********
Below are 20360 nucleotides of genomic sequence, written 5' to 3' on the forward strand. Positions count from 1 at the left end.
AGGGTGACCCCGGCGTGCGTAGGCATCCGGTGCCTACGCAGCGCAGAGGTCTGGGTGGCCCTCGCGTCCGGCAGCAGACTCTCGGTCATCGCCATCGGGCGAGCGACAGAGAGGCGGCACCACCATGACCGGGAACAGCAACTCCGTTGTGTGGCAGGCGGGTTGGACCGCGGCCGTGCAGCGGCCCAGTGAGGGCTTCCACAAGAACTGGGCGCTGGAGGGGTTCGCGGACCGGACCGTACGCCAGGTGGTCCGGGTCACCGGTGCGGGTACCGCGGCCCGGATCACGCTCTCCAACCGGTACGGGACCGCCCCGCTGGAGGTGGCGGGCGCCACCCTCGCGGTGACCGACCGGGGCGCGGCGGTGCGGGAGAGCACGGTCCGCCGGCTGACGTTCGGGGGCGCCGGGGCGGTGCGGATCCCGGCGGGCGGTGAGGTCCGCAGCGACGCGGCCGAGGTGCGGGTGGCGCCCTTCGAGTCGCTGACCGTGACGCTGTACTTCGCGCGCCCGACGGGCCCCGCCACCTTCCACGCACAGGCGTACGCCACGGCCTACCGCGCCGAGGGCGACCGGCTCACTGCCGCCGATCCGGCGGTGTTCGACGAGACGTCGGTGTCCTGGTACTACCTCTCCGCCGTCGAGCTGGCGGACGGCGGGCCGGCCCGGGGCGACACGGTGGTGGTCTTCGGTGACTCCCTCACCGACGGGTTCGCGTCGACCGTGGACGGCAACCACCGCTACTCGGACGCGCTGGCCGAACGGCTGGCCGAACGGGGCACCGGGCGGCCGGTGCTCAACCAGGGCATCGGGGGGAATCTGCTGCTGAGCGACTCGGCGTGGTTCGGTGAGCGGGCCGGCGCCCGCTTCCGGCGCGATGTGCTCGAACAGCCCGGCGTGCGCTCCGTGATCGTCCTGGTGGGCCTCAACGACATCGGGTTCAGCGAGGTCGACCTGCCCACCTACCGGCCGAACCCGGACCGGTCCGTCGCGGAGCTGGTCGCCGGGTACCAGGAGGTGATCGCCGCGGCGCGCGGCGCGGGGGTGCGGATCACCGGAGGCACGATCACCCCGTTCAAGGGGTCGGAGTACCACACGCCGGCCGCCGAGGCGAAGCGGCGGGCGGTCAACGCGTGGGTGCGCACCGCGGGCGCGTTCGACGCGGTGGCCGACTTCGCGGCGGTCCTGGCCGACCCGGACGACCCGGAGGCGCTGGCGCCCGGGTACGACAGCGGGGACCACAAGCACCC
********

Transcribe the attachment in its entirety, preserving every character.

Below are 20360 nucleotides of genomic sequence, written 5' to 3' on the forward strand. Positions count from 1 at the left end.
AGGGTGACCCCGGCGTGCGTAGGCATCCGGTGCCTACGCAGCGCAGAGGTCTGGGTGGCCCTCGCGTCCGGCAGCAGACTCTCGGTCATCGCCATCGGGCGAGCGACAGAGAGGCGGCACCACCATGACCGGGAACAGCAACTCCGTTGTGTGGCAGGCGGGTTGGACCGCGGCCGTGCAGCGGCCCAGTGAGGGCTTCCACAAGAACTGGGCGCTGGAGGGGTTCGCGGACCGGACCGTACGCCAGGTGGTCCGGGTCACCGGTGCGGGTACCGCGGCCCGGATCACGCTCTCCAACCGGTACGGGACCGCCCCGCTGGAGGTGGCGGGCGCCACCCTCGCGGTGACCGACCGGGGCGCGGCGGTGCGGGAGAGCACGGTCCGCCGGCTGACGTTCGGGGGCGCCGGGGCGGTGCGGATCCCGGCGGGCGGTGAGGTCCGCAGCGACGCGGCCGAGGTGCGGGTGGCGCCCTTCGAGTCGCTGACCGTGACGCTGTACTTCGCGCGCCCGACGGGCCCCGCCACCTTCCACGCACAGGCGTACGCCACGGCCTACCGCGCCGAGGGCGACCGGCTCACTGCCGCCGATCCGGCGGTGTTCGACGAGACGTCGGTGTCCTGGTACTACCTCTCCGCCGTCGAGCTGGCGGACGGCGGGCCGGCCCGGGGCGACACGGTGGTGGTCTTCGGTGACTCCCTCACCGACGGGTTCGCGTCGACCGTGGACGGCAACCACCGCTACTCGGACGCGCTGGCCGAACGGCTGGCCGAACGGGGCACCGGGCGGCCGGTGCTCAACCAGGGCATCGGGGGGAATCTGCTGCTGAGCGACTCGGCGTGGTTCGGTGAGCGGGCCGGCGCCCGCTTCCGGCGCGATGTGCTCGAACAGCCCGGCGTGCGCTCCGTGATCGTCCTGGTGGGCCTCAACGACATCGGGTTCAGCGAGGTCGACCTGCCCACCTACCGGCCGAACCCGGACCGGTCCGTCGCGGAGCTGGTCGCCGGGTACCAGGAGGTGATCGCCGCGGCGCGCGGCGCGGGGGTGCGGATCACCGGAGGCACGATCACCCCGTTCAAGGGGTCGGAGTACCACACGCCGGCCGCCGAGGCGAAGCGGCGGGCGGTCAACGCGTGGGTGCGCACCGCGGGCGCGTTCGACGCGGTGGCCGACTTCGCGGCGGTCCTGGCCGACCCGGACGACCCGGAGGCGCTGGCGCCCGGGTACGACAGCGGGGACCACAAGCACCC